Pakistan fared badly and was bowled out for 234, mainly due to fine bowling by Wijisinghe, who claimed four for 42. Sinhalese XI declared their second innings at 98 for two. Pakistan had scored 192 for five when the match ended in a draw. Alimuddin scored 65, and Maqsood Ahmad, 65, not out-batted courageously and saved the match for Pakistan.
Wijisinghe finished with seven wickets for 82 runs in the match. The first Test was played in Colombo from March 1 to 4, and Pakistan won by an innings and 192 runs. Ceylon (now Sri Lanka) was bowled out for a paltry 112, to which Wijisinghe and Kasipilani contributed 29 and 24 runs, respectively. Paceman Khan Mohammad and S.A. Rehman Chippa shared six wickets between themselves for 36 and 29 runs, respectively, and Masood claimed two for 13.
Pakistan replied with 399, to which Alimuddin contributed 67, Mian Saeed 93, Maqsood Ahmad 85, and Fazal Mahmood 36. Wijisinghe was the most successful bowler, claiming five for 105, and Dezoya claimed three for 99. In the second Test match at the Colombo Oval, Pakistan again scored a thumping victory by 10 wickets.
Pakistan made 474 runs. Nazar Mohammad and Murawat Hussain scored grand centuries. Nazar Muhammad made 170, Murawat scored 164, and Fazal remained unbeaten at 65. Wijisinghe claimed 2 for 144, while Coomraswami was the successful bowler, claiming 4 for 81, with Wordsworth taking 2 for 36.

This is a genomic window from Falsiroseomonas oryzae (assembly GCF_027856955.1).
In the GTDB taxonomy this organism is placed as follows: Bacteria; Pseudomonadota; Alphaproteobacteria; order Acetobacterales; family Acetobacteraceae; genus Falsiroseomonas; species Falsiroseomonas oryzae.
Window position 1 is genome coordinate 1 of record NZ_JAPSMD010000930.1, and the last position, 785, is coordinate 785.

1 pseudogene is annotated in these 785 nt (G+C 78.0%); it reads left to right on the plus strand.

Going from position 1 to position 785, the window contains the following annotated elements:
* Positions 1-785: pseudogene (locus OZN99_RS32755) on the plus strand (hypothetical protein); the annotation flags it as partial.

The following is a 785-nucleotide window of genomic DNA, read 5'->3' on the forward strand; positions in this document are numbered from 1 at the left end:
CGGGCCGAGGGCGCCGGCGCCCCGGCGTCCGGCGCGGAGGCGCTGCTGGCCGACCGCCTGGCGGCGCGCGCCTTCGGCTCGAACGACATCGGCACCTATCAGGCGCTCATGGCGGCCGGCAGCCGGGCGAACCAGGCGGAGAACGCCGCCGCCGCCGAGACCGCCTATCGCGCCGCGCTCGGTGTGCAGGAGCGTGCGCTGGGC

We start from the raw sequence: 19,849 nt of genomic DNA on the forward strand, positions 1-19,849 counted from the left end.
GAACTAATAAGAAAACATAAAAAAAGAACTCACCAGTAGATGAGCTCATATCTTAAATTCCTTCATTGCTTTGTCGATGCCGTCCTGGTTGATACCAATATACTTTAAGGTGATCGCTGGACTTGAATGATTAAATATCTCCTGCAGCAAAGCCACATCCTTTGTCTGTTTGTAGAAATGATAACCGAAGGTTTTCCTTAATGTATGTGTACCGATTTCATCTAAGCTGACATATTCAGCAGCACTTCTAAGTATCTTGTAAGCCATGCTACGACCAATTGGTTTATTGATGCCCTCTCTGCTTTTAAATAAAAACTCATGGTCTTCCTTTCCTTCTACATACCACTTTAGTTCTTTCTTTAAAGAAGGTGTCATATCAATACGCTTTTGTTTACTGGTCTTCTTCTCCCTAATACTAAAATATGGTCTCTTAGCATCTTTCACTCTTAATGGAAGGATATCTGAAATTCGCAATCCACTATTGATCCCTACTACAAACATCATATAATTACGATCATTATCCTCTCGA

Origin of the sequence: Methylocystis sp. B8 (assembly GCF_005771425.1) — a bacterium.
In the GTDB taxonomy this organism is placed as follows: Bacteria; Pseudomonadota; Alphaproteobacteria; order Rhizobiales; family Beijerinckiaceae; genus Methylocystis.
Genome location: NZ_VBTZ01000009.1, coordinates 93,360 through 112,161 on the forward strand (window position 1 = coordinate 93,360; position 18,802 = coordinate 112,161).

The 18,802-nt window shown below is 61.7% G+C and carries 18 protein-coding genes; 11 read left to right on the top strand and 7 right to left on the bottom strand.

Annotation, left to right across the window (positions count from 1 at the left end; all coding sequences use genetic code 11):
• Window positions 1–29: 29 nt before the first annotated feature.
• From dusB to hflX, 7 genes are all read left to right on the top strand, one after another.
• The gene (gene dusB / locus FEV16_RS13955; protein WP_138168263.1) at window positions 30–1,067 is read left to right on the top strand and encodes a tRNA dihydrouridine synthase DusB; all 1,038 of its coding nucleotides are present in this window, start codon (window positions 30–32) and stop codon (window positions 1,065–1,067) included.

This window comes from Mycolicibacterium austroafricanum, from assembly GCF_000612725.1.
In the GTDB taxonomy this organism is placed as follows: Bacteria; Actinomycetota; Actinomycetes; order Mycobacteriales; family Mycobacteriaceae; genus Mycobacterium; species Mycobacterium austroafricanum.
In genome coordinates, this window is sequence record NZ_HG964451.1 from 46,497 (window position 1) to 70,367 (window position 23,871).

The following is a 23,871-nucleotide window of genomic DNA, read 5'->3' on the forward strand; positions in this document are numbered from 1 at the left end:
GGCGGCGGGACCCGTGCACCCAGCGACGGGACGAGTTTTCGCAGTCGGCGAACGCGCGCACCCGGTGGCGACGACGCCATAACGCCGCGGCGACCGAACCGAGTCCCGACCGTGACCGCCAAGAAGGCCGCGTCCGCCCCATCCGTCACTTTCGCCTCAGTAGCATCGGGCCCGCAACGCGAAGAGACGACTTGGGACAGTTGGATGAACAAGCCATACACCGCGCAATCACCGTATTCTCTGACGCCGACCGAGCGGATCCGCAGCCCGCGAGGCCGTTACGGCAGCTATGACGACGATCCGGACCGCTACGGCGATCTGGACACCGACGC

In reply, Ceylon could only manage 311 runs, to which Captain Desaram contributed 118 and Gunawsekara scored 120 runs. Khan Muhammad claimed five for 72, and Fazal Mehmood claimed three for 52. Ceylon made 210 in the second inning. Navaratne scored 58, while Khan Muhammad claimed two for 70, Anwar took two for 12, and Amin took two for 46. Pakistan’s first decade in Test Cricket is one of the most successful eras in cricket history.
Pakistan has a rich cricket history. The new state of Pakistan did not lag behind in it a pursuit to contribute to the world in other fields of discipline.
West Indies Tours Pakistan in 1948 Pakistan has a rich cricket history. The new state of Pakistan did not lag behind in its pursuit to contribute to the world in other fields of discipline.